Thu | Nov 26, 2020

No magic wand to get rid of COVID-19 – Tufton

Published:Wednesday | July 29, 2020 | 12:23 AM
Minister of Health and Wellness Dr Christopher Tufton engages with a toddler in the Bottom Town community, Clark’s Town, Trelawny, last Friday, while other residents look on. Occasion was a sensitisation walk in the community, which has two imported case
Minister of Health and Wellness Dr Christopher Tufton engages with a toddler in the Bottom Town community, Clark’s Town, Trelawny, last Friday, while other residents look on. Occasion was a sensitisation walk in the community, which has two imported cases of the novel coronavirus.​

Minister of Health and Wellness Dr Christopher Tufton has said there is no “magic wand” to wave off the threat of the coronavirus (COVID-19), and Jamaicans will have to abide by the health and safety protocols in order to protect themselves, their families and communities against the disease.

“The coronavirus is going to be around for a very long time,” Dr Tufton said, while addressing residents of Bottom Town in Clark’s Town, Trelawny, during a ‘sensitisation walk’ last Friday.

“The message I have taken here today is that COVID-19 is still here in Jamaica, right here in Clark’s Town, right across the length and breadth of Jamaica; in the parishes, in the communities, and we have to learn to live with it,” he noted.

Dr Tufton had led a team from the ministry to Bottom Town, which has two imported cases of COVID-19, prompting health officials to move in quickly to protect the community.

He said reports had reached the ministry that the infected persons had not been observing the health and safety protocols and were, therefore, putting others at risk. They have since been removed from the area and are in isolation at a government facility.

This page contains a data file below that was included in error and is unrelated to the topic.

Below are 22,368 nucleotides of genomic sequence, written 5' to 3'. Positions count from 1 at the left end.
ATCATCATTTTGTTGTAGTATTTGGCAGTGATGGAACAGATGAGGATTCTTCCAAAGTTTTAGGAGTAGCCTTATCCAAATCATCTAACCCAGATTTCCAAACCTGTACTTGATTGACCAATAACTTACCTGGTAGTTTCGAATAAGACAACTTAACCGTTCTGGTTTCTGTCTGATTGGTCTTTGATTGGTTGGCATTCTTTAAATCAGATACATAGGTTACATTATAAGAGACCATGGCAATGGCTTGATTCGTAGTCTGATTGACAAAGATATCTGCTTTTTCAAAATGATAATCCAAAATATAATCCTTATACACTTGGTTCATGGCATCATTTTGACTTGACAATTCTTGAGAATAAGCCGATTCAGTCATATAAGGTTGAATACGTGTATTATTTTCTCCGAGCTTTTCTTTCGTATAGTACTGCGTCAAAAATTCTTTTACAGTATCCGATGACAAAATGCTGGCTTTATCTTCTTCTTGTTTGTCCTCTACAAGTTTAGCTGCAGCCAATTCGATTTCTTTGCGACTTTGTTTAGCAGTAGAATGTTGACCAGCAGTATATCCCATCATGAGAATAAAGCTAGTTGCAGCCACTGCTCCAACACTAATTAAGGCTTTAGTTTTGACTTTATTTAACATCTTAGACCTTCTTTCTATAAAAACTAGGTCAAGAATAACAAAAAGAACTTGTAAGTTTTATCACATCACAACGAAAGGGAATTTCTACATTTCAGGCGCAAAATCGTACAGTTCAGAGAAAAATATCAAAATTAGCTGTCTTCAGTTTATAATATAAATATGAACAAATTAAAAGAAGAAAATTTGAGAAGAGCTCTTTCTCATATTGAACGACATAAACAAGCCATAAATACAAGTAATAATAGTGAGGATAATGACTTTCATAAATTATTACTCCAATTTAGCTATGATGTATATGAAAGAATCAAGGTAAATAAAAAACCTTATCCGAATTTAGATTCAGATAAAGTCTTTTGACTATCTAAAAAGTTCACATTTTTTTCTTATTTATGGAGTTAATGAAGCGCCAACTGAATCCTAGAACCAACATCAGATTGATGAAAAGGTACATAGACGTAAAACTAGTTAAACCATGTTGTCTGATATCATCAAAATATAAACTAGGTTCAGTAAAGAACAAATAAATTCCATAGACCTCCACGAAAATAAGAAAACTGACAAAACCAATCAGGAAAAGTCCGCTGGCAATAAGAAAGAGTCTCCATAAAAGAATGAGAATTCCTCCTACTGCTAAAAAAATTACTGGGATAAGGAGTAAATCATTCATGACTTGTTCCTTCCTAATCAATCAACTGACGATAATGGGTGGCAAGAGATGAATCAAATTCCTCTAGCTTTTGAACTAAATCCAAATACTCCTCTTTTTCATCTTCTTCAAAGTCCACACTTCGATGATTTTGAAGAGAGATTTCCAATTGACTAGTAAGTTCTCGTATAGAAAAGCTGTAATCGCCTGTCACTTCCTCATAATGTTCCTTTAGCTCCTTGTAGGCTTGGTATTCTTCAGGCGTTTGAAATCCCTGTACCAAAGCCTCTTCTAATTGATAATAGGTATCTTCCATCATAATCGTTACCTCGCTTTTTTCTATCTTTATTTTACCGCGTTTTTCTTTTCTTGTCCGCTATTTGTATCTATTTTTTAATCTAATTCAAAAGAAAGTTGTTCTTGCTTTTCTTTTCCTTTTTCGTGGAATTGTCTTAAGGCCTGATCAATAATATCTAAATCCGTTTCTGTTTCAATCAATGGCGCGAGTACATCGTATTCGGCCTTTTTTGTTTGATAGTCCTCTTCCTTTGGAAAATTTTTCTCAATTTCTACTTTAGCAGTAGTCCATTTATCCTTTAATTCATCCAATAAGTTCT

“The sensitisation walk today became necessary following an assessment by the medical team that the information we were getting warranted an intervention. We felt that we needed to come in because the affected persons were said to be going through the community, going to functions and interacting with people,” the minister noted.

“It was the belief by the Ministry of Health and Wellness team that we should do some surveillance; interact with citizens … do some samplings, do some temperature checks, and gather information and then make a determination to see to what extent, if any, there has been any spread in the community,” he added.

MORE WILL BE DONE

Dr Tufton said that more community sensitisations will be done to educate Jamaicans about the “stark realities surrounding COVID-19”.

“People need to understand that once we have detected the presence of COVID, we are going to have to come in as health teams, and we are going to have to cordon off a section of the community, visit all of the homes, and do the surveillance. It is a lot of work, and many times it could be avoided if persons respect and abide by the protocols. We cannot overemphasise the need to stick to the protocols, as it is going to become the new norm,” the minister stressed.

Medical Officer of Health at the Trelawny Health Department, Dr Diahann Dale, said that there are 10 known cases of COVID-19 in the parish.

“Two are almost recovered but are still in isolation. The others have all recovered … and for some time now,” she noted.

Urging residents of the parish to adhere to the protocols, the medical officer said that some persons are “behaving as if the danger of spreading the virus has been averted and have been exhibiting irresponsible, if not reckless, behaviour”.